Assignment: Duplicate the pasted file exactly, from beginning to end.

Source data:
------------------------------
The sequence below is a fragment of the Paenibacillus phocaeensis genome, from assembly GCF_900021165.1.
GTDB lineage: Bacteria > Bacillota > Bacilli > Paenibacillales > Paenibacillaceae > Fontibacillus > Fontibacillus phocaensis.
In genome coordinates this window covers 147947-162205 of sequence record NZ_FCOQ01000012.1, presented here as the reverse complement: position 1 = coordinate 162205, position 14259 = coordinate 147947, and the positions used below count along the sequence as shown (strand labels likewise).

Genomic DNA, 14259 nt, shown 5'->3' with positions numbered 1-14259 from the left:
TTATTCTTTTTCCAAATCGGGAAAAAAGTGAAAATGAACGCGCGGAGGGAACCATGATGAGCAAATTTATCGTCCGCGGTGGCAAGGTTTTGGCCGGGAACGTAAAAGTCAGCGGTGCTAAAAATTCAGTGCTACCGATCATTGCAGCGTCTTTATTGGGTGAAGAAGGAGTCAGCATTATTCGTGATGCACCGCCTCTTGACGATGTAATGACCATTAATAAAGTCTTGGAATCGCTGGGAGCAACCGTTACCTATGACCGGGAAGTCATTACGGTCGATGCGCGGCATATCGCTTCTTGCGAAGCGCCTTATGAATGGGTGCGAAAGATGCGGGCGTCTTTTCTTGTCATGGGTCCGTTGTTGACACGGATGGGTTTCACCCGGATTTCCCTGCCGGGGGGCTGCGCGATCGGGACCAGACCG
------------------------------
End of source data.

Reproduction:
The sequence below is a fragment of the Paenibacillus phocaeensis genome, from assembly GCF_900021165.1.
GTDB lineage: Bacteria > Bacillota > Bacilli > Paenibacillales > Paenibacillaceae > Fontibacillus > Fontibacillus phocaensis.
In genome coordinates this window covers 147947-162205 of sequence record NZ_FCOQ01000012.1, presented here as the reverse complement: position 1 = coordinate 162205, position 14259 = coordinate 147947, and the positions used below count along the sequence as shown (strand labels likewise).

Genomic DNA, 14259 nt, shown 5'->3' with positions numbered 1-14259 from the left:
TTATTCTTTTTCCAAATCGGGAAAAAAGTGAAAATGAACGCGCGGAGGGAACCATGATGAGCAAATTTATCGTCCGCGGTGGCAAGGTTTTGGCCGGGAACGTAAAAGTCAGCGGTGCTAAAAATTCAGTGCTACCGATCATTGCAGCGTCTTTATTGGGTGAAGAAGGAGTCAGCATTATTCGTGATGCACCGCCTCTTGACGATGTAATGACCATTAATAAAGTCTTGGAATCGCTGGGAGCAACCGTTACCTATGACCGGGAAGTCATTACGGTCGATGCGCGGCATATCGCTTCTTGCGAAGCGCCTTATGAATGGGTGCGAAAGATGCGGGCGTCTTTTCTTGTCATGGGTCCGTTGTTGACACGGATGGGTTTCACCCGGATTTCCCTGCCGGGGGGCTGCGCGATCGGGACCAGACCG